In the town where polygamist Warren Jeffs used to live, graduation day is another sign of change

Graduation day in Warren Jeff's hometown a victory for some

The Spectrum, Utah/May 22, 2018

By David DeMille

Hildale, Utah — In one of the twin cities along the Utah-Arizona border known since their founding in the mid-20th century as the unofficial headquarters of polygamy, Monday's high school graduation looked normal — exactly how officials intended it to be.

But Water Canyon High School was created from scratch four years ago, meeting in the  rundown elementary school building with no internet and no air-conditioning. The Short Creek community — the original name for the towns of Hildale, Utah, and Colorado City, Arizona — had gone 13 years without a public school after Warren Jeffs, president and prophet of the Fundamentalist Church of Jesus Christ of Latter Day Saints, said the town's county school was full of evil and instructed members not to attend.

Water Canyon High's 2018 graduating class has 30 students. They are the first to go to high school for all four years at Water Canyon, which moved in April 2016 into a new building with modern facilities, technology and sports fields.

“Now it’s our turn to make a difference in the world and do the best we can do,” said valedictorian Nicole Carol Seay, explaining that she was grateful to have been a part of the school’s unusual journey.

The student body has grown from 140 that first year to 550 this year, and the graduating class ballooned from a single graduate in 2015 to four the second year and 25 last year.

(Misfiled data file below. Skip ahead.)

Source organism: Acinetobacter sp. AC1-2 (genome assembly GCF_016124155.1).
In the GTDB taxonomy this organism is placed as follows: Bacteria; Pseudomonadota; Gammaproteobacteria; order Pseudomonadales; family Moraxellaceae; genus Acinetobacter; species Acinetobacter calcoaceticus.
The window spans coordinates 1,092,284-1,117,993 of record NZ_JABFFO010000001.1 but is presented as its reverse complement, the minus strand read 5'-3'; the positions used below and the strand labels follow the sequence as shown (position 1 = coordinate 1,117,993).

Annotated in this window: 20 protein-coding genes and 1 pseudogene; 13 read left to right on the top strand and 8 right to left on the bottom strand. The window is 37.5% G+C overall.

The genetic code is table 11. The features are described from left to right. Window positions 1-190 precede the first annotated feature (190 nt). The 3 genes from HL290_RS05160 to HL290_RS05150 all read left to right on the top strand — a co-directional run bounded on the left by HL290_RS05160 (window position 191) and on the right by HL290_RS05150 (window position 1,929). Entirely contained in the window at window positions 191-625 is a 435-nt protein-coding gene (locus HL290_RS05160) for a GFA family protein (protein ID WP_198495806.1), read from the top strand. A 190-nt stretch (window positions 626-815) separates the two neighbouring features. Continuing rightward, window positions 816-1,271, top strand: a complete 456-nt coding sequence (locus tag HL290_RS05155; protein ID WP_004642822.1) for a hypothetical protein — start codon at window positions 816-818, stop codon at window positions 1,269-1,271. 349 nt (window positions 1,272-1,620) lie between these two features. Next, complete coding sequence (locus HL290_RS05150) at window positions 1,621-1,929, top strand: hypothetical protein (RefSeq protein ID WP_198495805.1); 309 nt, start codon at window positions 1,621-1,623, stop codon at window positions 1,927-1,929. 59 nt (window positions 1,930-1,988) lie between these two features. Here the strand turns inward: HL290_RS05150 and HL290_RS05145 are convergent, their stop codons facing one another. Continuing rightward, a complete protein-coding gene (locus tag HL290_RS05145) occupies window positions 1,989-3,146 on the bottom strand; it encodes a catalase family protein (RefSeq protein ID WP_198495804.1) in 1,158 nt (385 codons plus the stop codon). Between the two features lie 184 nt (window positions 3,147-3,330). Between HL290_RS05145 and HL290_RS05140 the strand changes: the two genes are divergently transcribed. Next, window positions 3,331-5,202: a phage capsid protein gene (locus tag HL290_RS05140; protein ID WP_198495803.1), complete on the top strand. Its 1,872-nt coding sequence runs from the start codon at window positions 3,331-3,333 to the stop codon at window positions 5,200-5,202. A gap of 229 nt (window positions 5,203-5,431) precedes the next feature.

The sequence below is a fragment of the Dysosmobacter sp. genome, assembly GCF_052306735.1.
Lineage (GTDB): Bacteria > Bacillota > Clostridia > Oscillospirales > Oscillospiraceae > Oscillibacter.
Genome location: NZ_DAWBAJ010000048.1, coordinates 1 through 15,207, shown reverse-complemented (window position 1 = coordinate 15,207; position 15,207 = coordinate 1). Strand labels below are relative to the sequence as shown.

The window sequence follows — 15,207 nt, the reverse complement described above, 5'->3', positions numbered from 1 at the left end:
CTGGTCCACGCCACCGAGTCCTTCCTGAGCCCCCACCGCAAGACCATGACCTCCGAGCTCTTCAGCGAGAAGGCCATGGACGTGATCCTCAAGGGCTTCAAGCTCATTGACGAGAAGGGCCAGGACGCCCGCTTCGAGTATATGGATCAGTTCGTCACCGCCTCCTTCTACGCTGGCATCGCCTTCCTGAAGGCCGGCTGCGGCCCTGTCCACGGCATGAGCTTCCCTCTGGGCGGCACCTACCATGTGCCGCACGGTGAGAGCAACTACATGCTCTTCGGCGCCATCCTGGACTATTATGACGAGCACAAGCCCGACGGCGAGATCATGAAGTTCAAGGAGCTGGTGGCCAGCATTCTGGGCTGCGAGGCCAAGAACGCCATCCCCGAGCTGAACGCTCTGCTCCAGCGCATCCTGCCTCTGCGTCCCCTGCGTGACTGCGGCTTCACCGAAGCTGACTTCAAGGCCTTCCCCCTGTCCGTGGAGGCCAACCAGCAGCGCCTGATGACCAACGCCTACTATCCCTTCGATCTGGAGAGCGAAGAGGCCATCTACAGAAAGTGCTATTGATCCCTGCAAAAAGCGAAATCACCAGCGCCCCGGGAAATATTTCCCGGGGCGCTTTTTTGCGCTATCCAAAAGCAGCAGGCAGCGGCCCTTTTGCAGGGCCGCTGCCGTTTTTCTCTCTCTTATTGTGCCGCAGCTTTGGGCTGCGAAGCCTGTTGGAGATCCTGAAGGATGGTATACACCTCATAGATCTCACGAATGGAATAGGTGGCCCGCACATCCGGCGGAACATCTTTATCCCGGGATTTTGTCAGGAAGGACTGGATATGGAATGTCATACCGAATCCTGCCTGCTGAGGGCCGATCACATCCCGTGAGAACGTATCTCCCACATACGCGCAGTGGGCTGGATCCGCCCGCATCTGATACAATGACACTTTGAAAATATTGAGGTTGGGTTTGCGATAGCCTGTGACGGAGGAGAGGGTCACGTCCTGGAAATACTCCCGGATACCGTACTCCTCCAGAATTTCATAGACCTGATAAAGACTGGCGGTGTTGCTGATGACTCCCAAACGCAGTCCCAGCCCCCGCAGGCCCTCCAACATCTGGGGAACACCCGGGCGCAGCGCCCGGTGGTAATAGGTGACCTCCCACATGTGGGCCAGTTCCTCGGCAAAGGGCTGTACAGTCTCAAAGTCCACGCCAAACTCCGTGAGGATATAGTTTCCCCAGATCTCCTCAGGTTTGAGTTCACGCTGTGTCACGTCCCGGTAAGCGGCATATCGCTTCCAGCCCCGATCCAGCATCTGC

"I’ve seen us rise up and make our voices heard throughout the state of Utah," said Principal Darin Thomas, who will become principal next school year at Hurricane High School in Hurricane, Utah, about 25 miles away.

He shared students' recent accomplishments from the all-girls wrestling team's state championship to the school choir's statewide recognition.

Administrators rattled off the names of dozens of scholarships awarded to the graduates, totaling tens of thousands of dollars. Many are planning to attend nearby colleges and universities, especially Dixie State University in nearby St. George.

Their plans include going on Mormon church missions, working on advanced degrees, becoming teachers and builders and starting their own businesses.

• Lensie Jessop loves photography and wants to travel the world.
• Tenesia LeBaron hopes to start her own bakery someday.
• Maranda Phelps had ideas about being a writer, a singer and an actress, and maybe a therapist.

Hildale, once was solely the domain of the Fundamentalist Mormon church, now by many counts has become majority "apostate," the FLDS term for a former church member, and outsider.

Having made it through the challenges of Water Canyon’s early days, the class of 2018 should be uniquely prepared to face whatever changes life might bring, said David Stirland, president of the Washington County School Board.

Jeffs is serving a life sentence for sexual assault stemming from his illegal marriages to underage girls. His home here has been turned into a community resource center. 

Last year, Hildale elected its first non-FLDS mayor, Donia Jessop. And the city recently announced plans for its police department, long controlled by the Fundamentalist Church of Jesus Christ of Latter Day Saints, to hire an outside chief.

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